He’s scored three times in the past two games, as he’s really exploded after a relatively quiet regular season. Kelce’s 19 career postseason touchdowns trail only Jerry Rice’s 22 for the most of any receiver in playoff history, and two of those have come in Super Bowl wins; let’s see if he can add to the tally on Sunday.

George Kittle (+150)

The Chiefs have made a point of improving their secondary, and it’s worked. Trent McDuffie and L’Jarius Sneed have been excellent for Kansas City, forming one of the best cornerback duos in football, and CB Joshua Williams has chipped in nicely to round out the unit. With so much defensive talent on the outside, let’s look at a 49er who can attack the middle of the field.

Of course, we’re talking about the big tight end George Kittle. He’s only scored once this postseason, and six times this regular season, but he’s capable of much more. He racked up a career-best 11 scores last regular season, but was blanked in the playoffs, in large part due to quarterback instability for the Niners. This year, however, Brock Purdy is fully healthy and, at the very least, capable of delivering the ball to a player like Kittle.

The Chiefs linebackers also significantly more vulnerable than their excellent secondary. None of them have a PFF coverage grade over 67, with even star backer Nick Bolton’s score sitting down at 55.7. None of these guys can cover Kittle in the end zone, so expect him to exploit this matchup where it matters most.

Patrick Mahomes (+425)

No, passing touchdowns don’t count for this prop, but there’s still plenty of reason to believe that Mahomes could score one himself in this game. Mahomes has ripped off some key runs for the Chiefs over the years, especially in the playoffs when the risk/reward of taking off running will more likely trend towards laying it all on the line.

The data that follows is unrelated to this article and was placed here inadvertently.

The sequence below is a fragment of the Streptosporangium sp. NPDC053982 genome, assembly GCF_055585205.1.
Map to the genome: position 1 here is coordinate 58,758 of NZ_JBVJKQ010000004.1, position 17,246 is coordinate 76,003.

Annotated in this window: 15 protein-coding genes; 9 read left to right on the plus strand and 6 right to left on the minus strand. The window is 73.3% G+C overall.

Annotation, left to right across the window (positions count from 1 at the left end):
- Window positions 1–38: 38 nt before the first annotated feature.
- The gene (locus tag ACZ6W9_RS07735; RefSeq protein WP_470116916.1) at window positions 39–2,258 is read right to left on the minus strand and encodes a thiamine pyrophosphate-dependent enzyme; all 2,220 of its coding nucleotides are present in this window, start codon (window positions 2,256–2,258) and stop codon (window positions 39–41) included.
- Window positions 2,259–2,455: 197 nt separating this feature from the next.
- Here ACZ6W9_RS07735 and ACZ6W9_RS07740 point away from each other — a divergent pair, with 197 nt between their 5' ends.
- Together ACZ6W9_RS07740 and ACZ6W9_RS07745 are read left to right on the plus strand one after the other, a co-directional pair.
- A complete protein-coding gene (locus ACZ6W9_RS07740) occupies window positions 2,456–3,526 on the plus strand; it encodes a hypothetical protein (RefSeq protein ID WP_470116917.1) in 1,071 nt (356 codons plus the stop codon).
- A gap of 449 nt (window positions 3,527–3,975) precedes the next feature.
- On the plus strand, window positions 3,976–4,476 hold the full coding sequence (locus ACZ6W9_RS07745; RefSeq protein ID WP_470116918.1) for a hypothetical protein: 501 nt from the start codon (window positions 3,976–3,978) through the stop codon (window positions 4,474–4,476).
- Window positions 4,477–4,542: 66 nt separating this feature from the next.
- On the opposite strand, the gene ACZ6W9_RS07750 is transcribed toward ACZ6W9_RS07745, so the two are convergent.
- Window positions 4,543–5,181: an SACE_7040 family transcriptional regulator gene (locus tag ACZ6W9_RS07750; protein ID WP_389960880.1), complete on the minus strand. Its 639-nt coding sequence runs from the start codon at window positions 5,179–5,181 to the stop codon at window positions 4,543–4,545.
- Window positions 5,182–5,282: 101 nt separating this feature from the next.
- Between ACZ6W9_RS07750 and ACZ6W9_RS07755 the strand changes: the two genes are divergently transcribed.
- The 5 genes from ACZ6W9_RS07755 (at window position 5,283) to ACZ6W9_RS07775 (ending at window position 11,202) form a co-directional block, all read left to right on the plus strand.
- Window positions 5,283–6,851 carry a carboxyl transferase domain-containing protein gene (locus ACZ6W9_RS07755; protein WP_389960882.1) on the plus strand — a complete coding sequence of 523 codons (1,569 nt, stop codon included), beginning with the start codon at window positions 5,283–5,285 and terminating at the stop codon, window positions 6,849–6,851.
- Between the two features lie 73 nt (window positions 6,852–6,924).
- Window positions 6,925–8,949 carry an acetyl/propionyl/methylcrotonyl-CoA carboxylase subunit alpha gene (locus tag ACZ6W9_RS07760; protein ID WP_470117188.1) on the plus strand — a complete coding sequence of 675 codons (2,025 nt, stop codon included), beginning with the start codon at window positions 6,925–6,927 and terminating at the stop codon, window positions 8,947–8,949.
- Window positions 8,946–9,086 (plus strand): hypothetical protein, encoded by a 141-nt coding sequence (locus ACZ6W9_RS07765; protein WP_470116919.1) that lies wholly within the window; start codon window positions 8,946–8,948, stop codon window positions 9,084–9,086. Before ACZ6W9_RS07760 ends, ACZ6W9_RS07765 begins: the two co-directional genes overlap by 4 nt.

It’s true that Mahomes has run less and less as his career has gone on; he ran for five touchdowns in his first four postseasons, and none in the past two. That being said, this year is a complete outlier. In 19 regular season and postseason starts this year, he has yet to have one rushing touchdown, after doing so four times last year and three in each of the previous campaigns.

Don’t expect him to get completely blanked once more. With no more games this year to save himself for, this would be the time for Mahomes to put himself on the line and use his athleticism to secure six points.

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From starting my own blog in Middle School, to working on a friend’s in college, and finally joining the Lineups team this year, I’ve been writing about sports for over a decade and betting on them as long as I’ve been legally able. I graduated from the University of Michigan last year, where I took sports journalism classes alongside my business major. Having played and watched sports for almost my whole life, I aim to provide insight and entertainment, as well as profitable picks, in my writing about professional and collegiate leagues.